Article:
Catherine Foley, Institute of Education


With interactive whiteboards becoming a well-established feature of English primary schools classrooms over the last decade, it is vital that the primary Post-Graduate Certificate of Education (PGCE) programme taught at the University of Reading’s Institute of Education prepares it graduates to be confident and competent in using interactive whiteboard technology in the classroom, including making pedagogically sound, informed decisions about when, when not, and how the interactive whiteboard can enhance learning.


    • Explore how trainees can be supported to use the interactive whiteboard in their teaching of mathematics.
    • Gain an informed view of the entry- and exit-level interactive whiteboard skills and understanding of trainees to inform future programme planning.
    • Ensure that the trainee voice is incorporated into developmental planning.
    • Make recommendations regarding embedding the use of interactive whiteboard technology into our wider initial teacher training provision.


Initial data collection was conducted through a questionnaire, which was administered towards the end of the trainees’ first week on the programme. This questionnaire was used to gather data on skills and competencies with regards interactive whiteboard technology.

The results of the initial questionnaire revealed that trainees on the programme generally had little or no experience of using interactive whiteboard technology, and that confidence levels for using the interactive whiteboard for general teaching and learning, and specifically within mathematics lessons, were low. The questionnaire had also asked trainees to rank statements in order to indicate the most important to meet their needs. The most preferred statement was that trainees would like support for the skills of how to use an interactive whiteboard. Second was that the use of the interactive whiteboard for teaching and learning be modelled within sessions.

On the basis of the questionnaire results, the following action plan was discussed and agreed with the programme director:

  1. Modelling of interactive whiteboard use throughout taught mathematics sessions. Where interactive whiteboard use was modelled, the ‘stepping out’ technique, as described in Lunenberg et al., was used explicitly to focus trainee’ attention on how the interactive whiteboard has been used, and more importantly, why and to what effect.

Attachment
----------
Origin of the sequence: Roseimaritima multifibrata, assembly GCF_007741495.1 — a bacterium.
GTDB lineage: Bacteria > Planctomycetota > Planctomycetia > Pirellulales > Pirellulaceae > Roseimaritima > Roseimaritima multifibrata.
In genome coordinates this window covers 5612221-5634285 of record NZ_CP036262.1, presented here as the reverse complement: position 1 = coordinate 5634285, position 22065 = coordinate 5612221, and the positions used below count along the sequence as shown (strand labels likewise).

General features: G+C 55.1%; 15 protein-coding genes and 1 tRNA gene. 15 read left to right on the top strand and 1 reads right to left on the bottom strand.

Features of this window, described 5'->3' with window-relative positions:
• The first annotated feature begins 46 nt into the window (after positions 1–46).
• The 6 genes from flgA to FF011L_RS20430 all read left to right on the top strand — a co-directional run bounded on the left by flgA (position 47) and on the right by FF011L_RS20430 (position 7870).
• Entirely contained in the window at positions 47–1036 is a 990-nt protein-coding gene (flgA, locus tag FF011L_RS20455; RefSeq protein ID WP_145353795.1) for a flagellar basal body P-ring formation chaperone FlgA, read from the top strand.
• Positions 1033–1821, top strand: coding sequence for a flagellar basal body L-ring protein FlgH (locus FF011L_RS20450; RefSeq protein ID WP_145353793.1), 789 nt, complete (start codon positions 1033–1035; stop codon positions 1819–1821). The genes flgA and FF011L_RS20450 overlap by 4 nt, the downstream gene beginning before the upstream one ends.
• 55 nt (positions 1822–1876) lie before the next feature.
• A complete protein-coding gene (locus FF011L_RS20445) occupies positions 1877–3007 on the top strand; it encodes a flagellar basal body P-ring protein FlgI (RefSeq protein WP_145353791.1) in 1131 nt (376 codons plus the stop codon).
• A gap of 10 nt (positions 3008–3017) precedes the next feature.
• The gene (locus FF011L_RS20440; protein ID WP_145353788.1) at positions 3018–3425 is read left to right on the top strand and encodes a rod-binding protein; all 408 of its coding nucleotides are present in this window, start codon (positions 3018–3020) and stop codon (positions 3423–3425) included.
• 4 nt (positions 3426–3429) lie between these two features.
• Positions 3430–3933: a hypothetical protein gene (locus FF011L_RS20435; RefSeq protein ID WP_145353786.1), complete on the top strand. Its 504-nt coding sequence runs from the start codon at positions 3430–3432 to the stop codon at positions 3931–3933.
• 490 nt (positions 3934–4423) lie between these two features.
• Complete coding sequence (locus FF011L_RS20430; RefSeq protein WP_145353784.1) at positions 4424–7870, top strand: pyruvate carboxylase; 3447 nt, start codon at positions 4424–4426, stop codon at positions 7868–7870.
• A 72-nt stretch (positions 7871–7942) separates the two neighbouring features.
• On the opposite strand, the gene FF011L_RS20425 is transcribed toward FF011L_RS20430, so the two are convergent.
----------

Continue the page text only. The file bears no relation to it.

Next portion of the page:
2. Optional workshops during free-time within Autumn and Spring Terms.  These were aimed to ensure a basic level of skills, tied in with the interactive functions most likely to have an impact.  These workshops were limited to 10 trainees, to allow greater access to the interactive whiteboard and less pressure on ‘getting it right’.  The skills addressed during these workshops were based on a combination of student requests, the experience of the project leader, and those outlined in Beauchamp and Parkinson.
  3. Provision for peer sharing of resources created on school experience later in the programme.  In workshops, trainees who had developed interactive whiteboard skills while on placement were invited to share their expertise with other trainees.
  4. Opportunities for peer modelling within starter activities.  Trainees were encouraged to use the interactive whiteboard where appropriate in the presentation of starter activities to their peers, which occurs on a rolling programme throughout the module.

At the end of the module a follow-up questionnaire was administered. This contained a mixture of identical questions to the initial questionnaire, to allow comparison with the results that were gained at the beginning of the programme, and items designed to evaluate the different forms of support that had been provided.


Trainees had, by the conclusion of the module, improved their experience with the use of interactive whiteboards, their confidence in doing so, their preparedness to use interactive whiteboard technology for the teaching of mathematics, and increased the level of skill they possessed in writing, manipulating shapes or images, and inserting children’s work or photographs.

It was possible as a result of the project to make the following recommendations for the Institute of Education, which may be useful for related subjects across the University of Reading:

  1. If staff are expected to integrate modelling of appropriate use of interactive whiteboards into their practice, they will need both technical and peer support in order to develop their own confidence. This could be tackled through teaching and learning seminars, practical workshops, software provision and technician time, in much the same way as the project itself supported trainees.
  2. Some of the technical skills could be integrated into ICT modules, allowing subject modules to focus on the most effective pedagogy within their subject.
  3. Primary programmes could consider some kind of formative collaborative tasks to develop and review interactive whiteboard-based activities within subject areas.
  4. The interactive whiteboard provisions in schools could be audited in order to ensure that the Institute of Education’s software and hardware provision is appropriately matched to what trainees will encounter, and incorporated a request for supervising students to comment on their tutees’ interactive whiteboard use as a quality assurance check.
  5. Time support so that trainees reach a basic level of confidence with the use of interactive whiteboard technology before their first school placement.

Links and Resources

Mieke Lunenberg, Fred Korthagen, and Anja Swennen (2007): The teacher educator as role model.  Teaching and Teacher Education, 23 (5)
Gary Beauchamp and John Parkinson (2005): Beyond the ‘wow’ factor: developing interactivity with the interactive whiteboard.  School Science Review, 86 (316)